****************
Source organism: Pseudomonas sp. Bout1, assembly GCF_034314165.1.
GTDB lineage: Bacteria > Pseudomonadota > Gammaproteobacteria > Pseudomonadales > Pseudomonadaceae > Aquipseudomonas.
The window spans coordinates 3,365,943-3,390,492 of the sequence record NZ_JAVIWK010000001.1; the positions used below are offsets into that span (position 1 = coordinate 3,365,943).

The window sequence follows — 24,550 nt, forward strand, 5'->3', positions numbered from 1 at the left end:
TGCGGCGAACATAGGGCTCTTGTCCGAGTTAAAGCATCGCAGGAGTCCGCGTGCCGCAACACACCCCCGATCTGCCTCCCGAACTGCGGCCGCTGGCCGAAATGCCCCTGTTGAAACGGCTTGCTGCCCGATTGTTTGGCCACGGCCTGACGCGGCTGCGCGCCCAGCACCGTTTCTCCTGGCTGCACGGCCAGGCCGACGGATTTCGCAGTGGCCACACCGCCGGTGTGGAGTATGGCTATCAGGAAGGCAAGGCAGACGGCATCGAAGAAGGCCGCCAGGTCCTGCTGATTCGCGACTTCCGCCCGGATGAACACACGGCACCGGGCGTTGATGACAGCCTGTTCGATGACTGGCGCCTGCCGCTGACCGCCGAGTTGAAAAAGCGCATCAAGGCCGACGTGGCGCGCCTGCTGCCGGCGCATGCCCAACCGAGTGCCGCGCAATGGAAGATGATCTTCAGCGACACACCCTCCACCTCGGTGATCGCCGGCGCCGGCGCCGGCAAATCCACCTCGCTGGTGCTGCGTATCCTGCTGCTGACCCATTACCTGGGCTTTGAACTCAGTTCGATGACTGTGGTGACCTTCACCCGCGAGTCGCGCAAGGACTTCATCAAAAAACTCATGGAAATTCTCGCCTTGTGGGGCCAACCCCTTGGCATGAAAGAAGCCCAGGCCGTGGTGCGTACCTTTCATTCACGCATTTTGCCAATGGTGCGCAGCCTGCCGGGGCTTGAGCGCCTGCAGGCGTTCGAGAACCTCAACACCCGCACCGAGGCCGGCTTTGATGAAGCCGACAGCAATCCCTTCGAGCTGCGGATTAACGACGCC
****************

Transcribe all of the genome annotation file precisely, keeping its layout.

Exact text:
Source organism: Pseudomonas sp. Bout1, assembly GCF_034314165.1.
GTDB lineage: Bacteria > Pseudomonadota > Gammaproteobacteria > Pseudomonadales > Pseudomonadaceae > Aquipseudomonas.
The window spans coordinates 3,365,943-3,390,492 of the sequence record NZ_JAVIWK010000001.1; the positions used below are offsets into that span (position 1 = coordinate 3,365,943).

The window sequence follows — 24,550 nt, forward strand, 5'->3', positions numbered from 1 at the left end:
TGCGGCGAACATAGGGCTCTTGTCCGAGTTAAAGCATCGCAGGAGTCCGCGTGCCGCAACACACCCCCGATCTGCCTCCCGAACTGCGGCCGCTGGCCGAAATGCCCCTGTTGAAACGGCTTGCTGCCCGATTGTTTGGCCACGGCCTGACGCGGCTGCGCGCCCAGCACCGTTTCTCCTGGCTGCACGGCCAGGCCGACGGATTTCGCAGTGGCCACACCGCCGGTGTGGAGTATGGCTATCAGGAAGGCAAGGCAGACGGCATCGAAGAAGGCCGCCAGGTCCTGCTGATTCGCGACTTCCGCCCGGATGAACACACGGCACCGGGCGTTGATGACAGCCTGTTCGATGACTGGCGCCTGCCGCTGACCGCCGAGTTGAAAAAGCGCATCAAGGCCGACGTGGCGCGCCTGCTGCCGGCGCATGCCCAACCGAGTGCCGCGCAATGGAAGATGATCTTCAGCGACACACCCTCCACCTCGGTGATCGCCGGCGCCGGCGCCGGCAAATCCACCTCGCTGGTGCTGCGTATCCTGCTGCTGACCCATTACCTGGGCTTTGAACTCAGTTCGATGACTGTGGTGACCTTCACCCGCGAGTCGCGCAAGGACTTCATCAAAAAACTCATGGAAATTCTCGCCTTGTGGGGCCAACCCCTTGGCATGAAAGAAGCCCAGGCCGTGGTGCGTACCTTTCATTCACGCATTTTGCCAATGGTGCGCAGCCTGCCGGGGCTTGAGCGCCTGCAGGCGTTCGAGAACCTCAACACCCGCACCGAGGCCGGCTTTGATGAAGCCGACAGCAATCCCTTCGAGCTGCGGATTAACGACGCC